19 August, 2006

New Lights-2

New Lights 2 is a little different from New Lights-1... in the sense that the issue I wish to speak about is a little more important and murkier. I don't even know where I stand on some points. Still, I'll try and think about the issue in a way opposite to which I normally do.

Whatever lights we have, the need
Is for more of the same breed
We want new insights,
And far fewer fights
Enlightenment of our thought and deed.

About New Lights-1 (and I've renamed it that)
I wish to make some clarifications: I was just giving the example of intelligence. I could just as well have considered cheerful girls, or something. I have to make some unnrealistic categorisations... but the main point is in the two partners "clicking". I just wanted to say that shallowness in looks isn't the only shallow thing men show.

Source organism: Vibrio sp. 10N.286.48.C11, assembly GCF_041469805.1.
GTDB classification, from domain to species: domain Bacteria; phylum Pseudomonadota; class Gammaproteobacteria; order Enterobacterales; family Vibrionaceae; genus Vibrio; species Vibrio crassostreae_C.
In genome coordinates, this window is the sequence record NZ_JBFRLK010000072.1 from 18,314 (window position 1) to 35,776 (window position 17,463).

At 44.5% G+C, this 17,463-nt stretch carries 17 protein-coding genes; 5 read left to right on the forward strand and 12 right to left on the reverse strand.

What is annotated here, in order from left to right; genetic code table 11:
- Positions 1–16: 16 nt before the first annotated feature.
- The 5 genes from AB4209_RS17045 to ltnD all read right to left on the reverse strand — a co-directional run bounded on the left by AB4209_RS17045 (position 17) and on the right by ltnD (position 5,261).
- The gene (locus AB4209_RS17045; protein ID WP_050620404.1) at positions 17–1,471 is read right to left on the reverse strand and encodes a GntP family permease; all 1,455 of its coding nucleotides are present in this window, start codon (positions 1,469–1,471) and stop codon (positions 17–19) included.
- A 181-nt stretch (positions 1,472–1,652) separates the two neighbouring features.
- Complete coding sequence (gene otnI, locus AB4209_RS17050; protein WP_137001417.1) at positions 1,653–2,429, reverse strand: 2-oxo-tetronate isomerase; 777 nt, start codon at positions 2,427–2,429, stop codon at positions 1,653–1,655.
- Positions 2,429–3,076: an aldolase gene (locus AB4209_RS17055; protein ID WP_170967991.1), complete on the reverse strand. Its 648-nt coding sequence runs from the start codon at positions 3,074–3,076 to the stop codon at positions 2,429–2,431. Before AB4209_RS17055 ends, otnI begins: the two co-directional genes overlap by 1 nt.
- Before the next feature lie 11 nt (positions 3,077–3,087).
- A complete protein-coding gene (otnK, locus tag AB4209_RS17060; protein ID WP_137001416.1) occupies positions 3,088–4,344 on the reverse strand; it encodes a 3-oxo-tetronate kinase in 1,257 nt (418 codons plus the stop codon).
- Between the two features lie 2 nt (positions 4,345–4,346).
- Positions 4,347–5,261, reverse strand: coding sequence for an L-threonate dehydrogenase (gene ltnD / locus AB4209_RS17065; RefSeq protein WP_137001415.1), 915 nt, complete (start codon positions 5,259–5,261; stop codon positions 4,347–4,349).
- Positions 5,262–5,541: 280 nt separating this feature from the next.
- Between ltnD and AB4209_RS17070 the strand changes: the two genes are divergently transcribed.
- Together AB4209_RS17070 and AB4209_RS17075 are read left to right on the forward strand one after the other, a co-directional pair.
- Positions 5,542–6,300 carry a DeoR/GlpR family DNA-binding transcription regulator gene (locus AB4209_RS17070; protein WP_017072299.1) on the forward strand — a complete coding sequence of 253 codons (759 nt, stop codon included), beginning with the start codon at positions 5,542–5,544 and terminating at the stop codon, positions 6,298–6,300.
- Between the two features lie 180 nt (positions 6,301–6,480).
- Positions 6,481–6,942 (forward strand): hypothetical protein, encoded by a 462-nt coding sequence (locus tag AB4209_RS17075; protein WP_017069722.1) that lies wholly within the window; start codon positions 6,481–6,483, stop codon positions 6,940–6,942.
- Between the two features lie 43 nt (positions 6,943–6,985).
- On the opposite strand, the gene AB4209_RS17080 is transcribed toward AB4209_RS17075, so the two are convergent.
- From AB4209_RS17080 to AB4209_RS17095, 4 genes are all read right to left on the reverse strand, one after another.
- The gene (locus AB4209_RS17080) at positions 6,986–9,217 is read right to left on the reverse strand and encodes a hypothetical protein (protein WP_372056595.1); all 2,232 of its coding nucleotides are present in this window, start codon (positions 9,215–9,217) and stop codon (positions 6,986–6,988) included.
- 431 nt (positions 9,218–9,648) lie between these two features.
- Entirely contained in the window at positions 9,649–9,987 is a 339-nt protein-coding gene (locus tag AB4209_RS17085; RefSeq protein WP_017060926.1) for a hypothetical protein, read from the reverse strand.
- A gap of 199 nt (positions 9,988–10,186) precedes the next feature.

About the astrology post: Do look at the links. They clarify a lot of things. Also, read my psuedoscience post here. :-)

Too Much Freedom?

This post is about the Danish Cartoons Controversy. I support the complete freedom of speech, but I think the other side has a point too. A VERY informative page with excellent links and references is the wikipedia article about it.

Crazy Dane, Crazy Dane,
What are you doing?
I have no restrain
So I am cartooning.

Protesting Muslim, Dear boy
What thoughts are churning?
Not thoughts, only riots
And flags are burning.

A Danish newspaper published satirical 12 cartoons in 2005 about Islam and terrorism. A huge worldwide protest ensued, with people speaking of a "clash of civilisations". But the real question is whether we should value the freedom of speech more than the effect of it upon people who are hurt by satire.